Schwarzenegger returns art stolen by Nazis
San Francisco - California Governor Arnold Schwarzenegger on Friday returned artwork stolen by the Nazis to the heirs of Holocaust victims. Schwarzenegger presented three 16th century oil paintings to the grandchildren of Jakob and Rosa Oppenheimer, who fled Nazi Germany in 1935.
The contents of their art business was sold by Nazis and ultimately ended up in the collection of newspaper mogul William Randolph Hearst, who displayed them in his castle in California. The state said it believes Hearst was unaware of the paintings' origins because they were not bought directly from the Nazi sale, but were instead purchased through a third party gallery.
The state acquired the art along with the Hearst Castle in 1972. An inquiry by the Oppenheimer heirs prompted a two-year investigation that showed they had a claim to the paintings.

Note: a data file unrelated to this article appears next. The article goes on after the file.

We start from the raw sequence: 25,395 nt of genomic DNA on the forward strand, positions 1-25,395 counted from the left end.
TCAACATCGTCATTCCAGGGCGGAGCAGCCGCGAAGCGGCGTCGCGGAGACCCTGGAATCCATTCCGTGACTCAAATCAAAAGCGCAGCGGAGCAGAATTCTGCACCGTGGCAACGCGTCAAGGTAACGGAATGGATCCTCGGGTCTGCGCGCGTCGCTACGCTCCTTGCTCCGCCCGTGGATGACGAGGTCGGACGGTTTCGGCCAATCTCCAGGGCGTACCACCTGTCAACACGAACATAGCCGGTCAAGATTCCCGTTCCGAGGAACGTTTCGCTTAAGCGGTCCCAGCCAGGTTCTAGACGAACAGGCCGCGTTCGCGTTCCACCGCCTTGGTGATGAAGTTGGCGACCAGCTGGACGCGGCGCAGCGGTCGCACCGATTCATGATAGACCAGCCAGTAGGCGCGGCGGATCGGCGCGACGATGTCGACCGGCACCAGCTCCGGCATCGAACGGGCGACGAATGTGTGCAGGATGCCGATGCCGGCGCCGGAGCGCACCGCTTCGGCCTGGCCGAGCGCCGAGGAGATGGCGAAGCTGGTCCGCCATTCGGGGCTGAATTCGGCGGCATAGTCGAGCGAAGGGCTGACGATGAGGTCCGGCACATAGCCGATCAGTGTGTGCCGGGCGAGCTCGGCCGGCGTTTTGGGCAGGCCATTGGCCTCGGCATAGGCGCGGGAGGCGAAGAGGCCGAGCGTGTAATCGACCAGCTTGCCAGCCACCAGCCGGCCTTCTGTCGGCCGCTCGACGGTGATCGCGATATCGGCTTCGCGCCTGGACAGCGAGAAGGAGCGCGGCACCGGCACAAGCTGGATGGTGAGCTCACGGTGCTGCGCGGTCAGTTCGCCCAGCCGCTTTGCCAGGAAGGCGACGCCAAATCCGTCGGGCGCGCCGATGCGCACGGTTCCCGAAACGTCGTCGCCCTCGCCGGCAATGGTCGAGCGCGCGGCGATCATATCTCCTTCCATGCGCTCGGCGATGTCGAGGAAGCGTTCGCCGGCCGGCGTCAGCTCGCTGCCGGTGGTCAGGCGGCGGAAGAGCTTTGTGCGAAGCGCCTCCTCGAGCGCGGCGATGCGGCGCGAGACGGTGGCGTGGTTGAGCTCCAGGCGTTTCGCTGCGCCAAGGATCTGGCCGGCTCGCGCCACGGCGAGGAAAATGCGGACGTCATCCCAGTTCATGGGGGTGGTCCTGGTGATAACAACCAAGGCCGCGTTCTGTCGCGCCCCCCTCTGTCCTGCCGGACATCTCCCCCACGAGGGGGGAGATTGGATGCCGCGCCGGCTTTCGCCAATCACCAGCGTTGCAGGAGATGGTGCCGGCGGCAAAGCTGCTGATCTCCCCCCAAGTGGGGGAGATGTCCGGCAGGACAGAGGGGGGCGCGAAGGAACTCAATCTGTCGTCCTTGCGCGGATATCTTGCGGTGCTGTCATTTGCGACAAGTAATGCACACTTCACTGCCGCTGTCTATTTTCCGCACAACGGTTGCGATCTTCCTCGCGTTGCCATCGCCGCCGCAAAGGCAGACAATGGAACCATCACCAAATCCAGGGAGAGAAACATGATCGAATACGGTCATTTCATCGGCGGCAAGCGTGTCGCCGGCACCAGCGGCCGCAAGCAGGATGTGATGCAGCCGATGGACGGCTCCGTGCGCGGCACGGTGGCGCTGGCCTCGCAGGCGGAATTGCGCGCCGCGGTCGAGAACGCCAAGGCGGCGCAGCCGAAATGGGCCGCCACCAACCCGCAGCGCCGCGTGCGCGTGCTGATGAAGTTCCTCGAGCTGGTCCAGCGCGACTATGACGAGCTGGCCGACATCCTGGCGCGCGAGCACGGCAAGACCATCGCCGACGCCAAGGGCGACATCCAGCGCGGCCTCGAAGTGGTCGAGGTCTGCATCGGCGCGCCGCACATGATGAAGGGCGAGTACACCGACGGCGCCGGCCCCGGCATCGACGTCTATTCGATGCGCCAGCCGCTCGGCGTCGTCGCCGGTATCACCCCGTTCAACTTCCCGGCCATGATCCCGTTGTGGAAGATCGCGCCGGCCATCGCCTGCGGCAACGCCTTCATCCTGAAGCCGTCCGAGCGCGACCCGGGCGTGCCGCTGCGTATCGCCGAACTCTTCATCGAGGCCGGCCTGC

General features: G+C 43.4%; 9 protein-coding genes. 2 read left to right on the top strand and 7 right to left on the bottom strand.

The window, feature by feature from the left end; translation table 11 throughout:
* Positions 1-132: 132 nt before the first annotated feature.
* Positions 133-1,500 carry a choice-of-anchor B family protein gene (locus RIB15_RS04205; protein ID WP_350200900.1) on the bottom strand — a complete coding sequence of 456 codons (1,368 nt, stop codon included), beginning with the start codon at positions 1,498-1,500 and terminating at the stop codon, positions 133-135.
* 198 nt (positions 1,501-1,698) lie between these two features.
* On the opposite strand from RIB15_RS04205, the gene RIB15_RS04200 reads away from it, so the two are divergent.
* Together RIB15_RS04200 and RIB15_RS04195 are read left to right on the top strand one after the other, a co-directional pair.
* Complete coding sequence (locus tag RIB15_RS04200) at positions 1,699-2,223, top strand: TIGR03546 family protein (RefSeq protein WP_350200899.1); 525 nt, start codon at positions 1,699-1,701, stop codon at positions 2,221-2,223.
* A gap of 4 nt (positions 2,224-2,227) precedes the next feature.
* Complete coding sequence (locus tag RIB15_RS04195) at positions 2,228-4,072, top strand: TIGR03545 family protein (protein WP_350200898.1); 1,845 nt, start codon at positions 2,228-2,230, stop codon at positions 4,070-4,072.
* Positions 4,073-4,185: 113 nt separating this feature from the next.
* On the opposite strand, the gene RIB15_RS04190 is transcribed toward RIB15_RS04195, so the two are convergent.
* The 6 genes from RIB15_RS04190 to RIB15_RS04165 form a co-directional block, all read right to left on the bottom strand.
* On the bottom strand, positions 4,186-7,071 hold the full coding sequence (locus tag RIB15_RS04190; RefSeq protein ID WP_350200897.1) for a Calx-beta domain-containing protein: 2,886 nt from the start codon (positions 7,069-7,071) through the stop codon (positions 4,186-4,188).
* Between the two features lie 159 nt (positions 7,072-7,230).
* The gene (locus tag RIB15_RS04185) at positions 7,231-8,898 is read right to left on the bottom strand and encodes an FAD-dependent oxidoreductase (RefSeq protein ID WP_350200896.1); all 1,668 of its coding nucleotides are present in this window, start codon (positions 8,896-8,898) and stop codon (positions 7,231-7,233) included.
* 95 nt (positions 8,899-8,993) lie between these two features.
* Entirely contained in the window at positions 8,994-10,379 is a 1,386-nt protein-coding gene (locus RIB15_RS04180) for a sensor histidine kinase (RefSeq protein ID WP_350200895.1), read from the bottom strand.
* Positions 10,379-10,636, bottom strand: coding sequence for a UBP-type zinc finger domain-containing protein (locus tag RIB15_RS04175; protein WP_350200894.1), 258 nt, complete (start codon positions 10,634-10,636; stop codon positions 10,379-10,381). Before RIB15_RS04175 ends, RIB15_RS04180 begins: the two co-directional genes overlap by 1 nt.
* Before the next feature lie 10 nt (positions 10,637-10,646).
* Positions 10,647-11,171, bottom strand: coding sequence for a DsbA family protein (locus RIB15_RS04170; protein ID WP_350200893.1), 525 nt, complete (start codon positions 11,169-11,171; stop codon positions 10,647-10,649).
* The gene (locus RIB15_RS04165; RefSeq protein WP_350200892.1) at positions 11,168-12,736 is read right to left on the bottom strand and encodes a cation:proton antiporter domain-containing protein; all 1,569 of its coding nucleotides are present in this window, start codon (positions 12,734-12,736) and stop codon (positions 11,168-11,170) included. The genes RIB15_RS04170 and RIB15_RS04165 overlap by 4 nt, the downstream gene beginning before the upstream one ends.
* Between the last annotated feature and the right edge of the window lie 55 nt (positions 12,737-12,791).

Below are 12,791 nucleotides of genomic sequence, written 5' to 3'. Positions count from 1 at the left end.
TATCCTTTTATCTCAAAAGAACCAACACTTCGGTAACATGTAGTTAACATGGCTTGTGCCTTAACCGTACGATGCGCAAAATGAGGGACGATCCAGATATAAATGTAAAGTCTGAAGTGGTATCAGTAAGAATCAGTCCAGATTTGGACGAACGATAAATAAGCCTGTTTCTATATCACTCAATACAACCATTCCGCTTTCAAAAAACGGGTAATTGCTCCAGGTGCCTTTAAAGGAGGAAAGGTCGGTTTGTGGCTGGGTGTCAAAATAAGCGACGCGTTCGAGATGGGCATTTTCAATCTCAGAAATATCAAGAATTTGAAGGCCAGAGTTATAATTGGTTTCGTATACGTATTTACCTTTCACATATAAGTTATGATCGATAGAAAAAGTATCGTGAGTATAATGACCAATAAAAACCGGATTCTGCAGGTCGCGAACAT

One of the paintings is to remain at the Hearst Castle at the heirs' request along with reproductions of the other works. They will be used to tell the story of how assets were seized by the Nazis.
"More than 1 million people from all around the world visit Hearst Castle every year," Ruth Coleman, director of California State Parks, said. "We are proud to honour the memory of Jakob and Rosa Oppenheimer and share this story that touches countless families affected by the Holocaust."
The oil paintings by Venetian masters were done between 1500 and 1590 and include a woman's portrait by Jacopo Tintoretto (1518-1594), an image of a man believed to be done by Giovanni Cariani (1485-1547) and a Venus and Cupid by Paris Bordone (1500-1571).
Jakob Oppenheimer died in France in 1941 and his wife, Rosa, died in the Auschwitz concentration camp in 1943. (dpa)